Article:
75 years ago today they were boys and young men, they suffered through the gangster era of the 20s, the depression era of the 30s.......and were asked to step up one more time to rid the world of tyranny in the 40s and 50s. Hitler, Stalin, Musollini, Franco, Tojo and somewhat later Mao......what a collection of A$$holes the the world had to deal with...the Last of the Dictators bent on world domination. The Greatest generation is now down to its last few Veterans and in the next 10 years it is likely they will all be gone. So if you know a WWII vet, give him or her a hug or call or drop a letter letting them know how much they mean to us.....Most of them will mumble their thanks and proclaim that they did nothing special, anyone could have done it they will say [don't you believe it] then with a teary eye or a steely gaze they will tell you they are not heroes, only the men who sacrificed their lives can claim that distinction. Thank you for reading this.
  30. 8 points
    52b3b Joe

    What would you do??

    Lol, I'm surprised this thread came back to life! I think about this truck ALL the time. I am working towards finding a new house with a larger garage so I can tackle this project, but the main reason for a bigger house is the addition of our baby boy. He's 5 1/2 months old now, and he is taking up half of the house! We're rapidly out growing our house and if we're going to move, I'm going to make sure that I have adequate space for all the vehicles plus space to work on a project. Once we get through the process of getting settled somewhere else, the COE is first on the list! I'm hoping it's sooner than later! I'm trying to get our boy up to speed in the garage, but all he wants to do is spectate and hold a wrench!
  31. 8 points
    Brent B3B

    Back to the 50's 2019

    mirrors in "work" position, packed and loaded up, pulling out in the morning. taking I-90 to I-94 (Spokane to Billings to Bismark to MN) if you live on the route and see us passing thru, give a honk and a thumbs up so I know it's someone on the forum.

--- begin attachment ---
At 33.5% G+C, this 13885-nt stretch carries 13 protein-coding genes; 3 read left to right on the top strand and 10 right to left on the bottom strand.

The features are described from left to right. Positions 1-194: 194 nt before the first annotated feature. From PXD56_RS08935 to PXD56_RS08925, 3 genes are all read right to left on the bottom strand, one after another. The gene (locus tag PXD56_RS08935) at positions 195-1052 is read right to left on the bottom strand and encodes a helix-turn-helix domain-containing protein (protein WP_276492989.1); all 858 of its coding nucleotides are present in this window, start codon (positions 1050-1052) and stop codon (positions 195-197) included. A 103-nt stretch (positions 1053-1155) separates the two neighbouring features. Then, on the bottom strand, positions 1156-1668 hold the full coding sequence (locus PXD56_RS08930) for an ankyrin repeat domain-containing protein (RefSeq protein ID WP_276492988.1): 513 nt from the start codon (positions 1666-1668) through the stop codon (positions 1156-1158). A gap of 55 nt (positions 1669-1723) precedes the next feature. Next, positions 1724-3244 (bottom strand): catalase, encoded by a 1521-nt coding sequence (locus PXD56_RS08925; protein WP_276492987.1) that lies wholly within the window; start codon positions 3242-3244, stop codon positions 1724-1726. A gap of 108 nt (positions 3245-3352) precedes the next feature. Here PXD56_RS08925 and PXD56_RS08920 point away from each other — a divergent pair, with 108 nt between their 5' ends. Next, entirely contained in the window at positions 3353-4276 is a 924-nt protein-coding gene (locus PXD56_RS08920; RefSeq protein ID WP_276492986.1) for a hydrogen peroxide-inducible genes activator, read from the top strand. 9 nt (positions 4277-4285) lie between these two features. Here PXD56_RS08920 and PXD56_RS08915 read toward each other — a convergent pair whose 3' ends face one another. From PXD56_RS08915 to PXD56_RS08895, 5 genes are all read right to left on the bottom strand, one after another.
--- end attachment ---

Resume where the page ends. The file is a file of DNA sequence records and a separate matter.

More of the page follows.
32. 8 points
    couple more Tom's not afraid of no stinking mud puddle!
  33. 8 points
    I checked the brakes and steering and went down to the corner and back. It is not always easy to start so I didn’t want to walk home and my kid is in the house watching cartoons after dinner. I was more than a little nervous but the rusty rotors worked ok and the steering was pretty good too- a little more effort than the over-assisted 70s muscle cars I’m used to but nice. I live on top of a small hill in the middle of my block and it’s a 2 lane street that narrows when people park on the sides so I was just concentrating on making it home without killing the motor or finding a terrible problem the hard way. It’s got a loud thrum at idle that will take some dynamat to cure but it never threatened to die. The turning radius was decent (should be for a shortened dakota) and the power brakes seem to be working ok? Not amazing. Breaking them in from their slumber will help but the actual braking happens after a good bit of free travel and requires some force on the pedal. Maybe I will eventually go to a smaller bore master but time will tell. I’m super glad I extended the floor forward under the pedal so it could have more travel without a higher starting point. I hardly looked at the gauges but on the way back up the hill I gave it half throttle and good lord she’s got some stink! BIG milestone today.
  34. 8 points
    greg g

    New business for business coupe

  35. 8 points
    Matt Wilson

    Manifold Stud Replacement